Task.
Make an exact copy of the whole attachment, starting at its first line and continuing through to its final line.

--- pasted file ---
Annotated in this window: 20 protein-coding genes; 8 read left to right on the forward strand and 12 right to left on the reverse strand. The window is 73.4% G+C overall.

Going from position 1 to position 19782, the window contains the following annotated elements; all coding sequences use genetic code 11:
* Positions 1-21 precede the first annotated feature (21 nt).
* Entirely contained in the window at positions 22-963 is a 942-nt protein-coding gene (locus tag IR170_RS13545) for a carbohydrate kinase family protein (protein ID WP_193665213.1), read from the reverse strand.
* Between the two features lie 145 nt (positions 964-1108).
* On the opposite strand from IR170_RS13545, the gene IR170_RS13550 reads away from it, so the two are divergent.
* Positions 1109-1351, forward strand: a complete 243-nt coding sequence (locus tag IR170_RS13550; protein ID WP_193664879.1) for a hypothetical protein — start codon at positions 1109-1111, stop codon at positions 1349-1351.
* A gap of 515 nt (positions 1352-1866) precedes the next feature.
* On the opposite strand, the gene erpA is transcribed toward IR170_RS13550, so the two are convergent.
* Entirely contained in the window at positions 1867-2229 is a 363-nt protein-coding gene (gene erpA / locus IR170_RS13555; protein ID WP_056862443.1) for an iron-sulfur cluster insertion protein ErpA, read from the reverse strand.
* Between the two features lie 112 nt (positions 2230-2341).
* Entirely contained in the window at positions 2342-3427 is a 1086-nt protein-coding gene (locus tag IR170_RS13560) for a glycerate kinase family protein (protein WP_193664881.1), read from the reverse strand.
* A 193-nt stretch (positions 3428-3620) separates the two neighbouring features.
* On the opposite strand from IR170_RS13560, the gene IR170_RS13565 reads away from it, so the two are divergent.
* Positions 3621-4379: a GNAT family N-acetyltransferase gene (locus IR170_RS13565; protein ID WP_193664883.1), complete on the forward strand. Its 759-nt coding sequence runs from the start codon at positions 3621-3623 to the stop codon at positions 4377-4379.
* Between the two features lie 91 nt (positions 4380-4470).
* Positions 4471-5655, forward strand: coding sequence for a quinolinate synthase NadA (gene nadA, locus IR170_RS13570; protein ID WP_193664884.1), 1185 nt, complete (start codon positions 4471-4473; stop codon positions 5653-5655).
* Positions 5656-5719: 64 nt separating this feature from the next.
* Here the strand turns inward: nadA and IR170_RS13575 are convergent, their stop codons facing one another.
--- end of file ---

Annotated in this window: 20 protein-coding genes; 8 read left to right on the forward strand and 12 right to left on the reverse strand. The window is 73.4% G+C overall.

Going from position 1 to position 19782, the window contains the following annotated elements; all coding sequences use genetic code 11:
* Positions 1-21 precede the first annotated feature (21 nt).
* Entirely contained in the window at positions 22-963 is a 942-nt protein-coding gene (locus tag IR170_RS13545) for a carbohydrate kinase family protein (protein ID WP_193665213.1), read from the reverse strand.
* Between the two features lie 145 nt (positions 964-1108).
* On the opposite strand from IR170_RS13545, the gene IR170_RS13550 reads away from it, so the two are divergent.
* Positions 1109-1351, forward strand: a complete 243-nt coding sequence (locus tag IR170_RS13550; protein ID WP_193664879.1) for a hypothetical protein — start codon at positions 1109-1111, stop codon at positions 1349-1351.
* A gap of 515 nt (positions 1352-1866) precedes the next feature.
* On the opposite strand, the gene erpA is transcribed toward IR170_RS13550, so the two are convergent.
* Entirely contained in the window at positions 1867-2229 is a 363-nt protein-coding gene (gene erpA / locus IR170_RS13555; protein ID WP_056862443.1) for an iron-sulfur cluster insertion protein ErpA, read from the reverse strand.
* Between the two features lie 112 nt (positions 2230-2341).
* Entirely contained in the window at positions 2342-3427 is a 1086-nt protein-coding gene (locus tag IR170_RS13560) for a glycerate kinase family protein (protein WP_193664881.1), read from the reverse strand.
* A 193-nt stretch (positions 3428-3620) separates the two neighbouring features.
* On the opposite strand from IR170_RS13560, the gene IR170_RS13565 reads away from it, so the two are divergent.
* Positions 3621-4379: a GNAT family N-acetyltransferase gene (locus IR170_RS13565; protein ID WP_193664883.1), complete on the forward strand. Its 759-nt coding sequence runs from the start codon at positions 3621-3623 to the stop codon at positions 4377-4379.
* Between the two features lie 91 nt (positions 4380-4470).
* Positions 4471-5655, forward strand: coding sequence for a quinolinate synthase NadA (gene nadA, locus IR170_RS13570; protein ID WP_193664884.1), 1185 nt, complete (start codon positions 4471-4473; stop codon positions 5653-5655).
* Positions 5656-5719: 64 nt separating this feature from the next.
* Here the strand turns inward: nadA and IR170_RS13575 are convergent, their stop codons facing one another.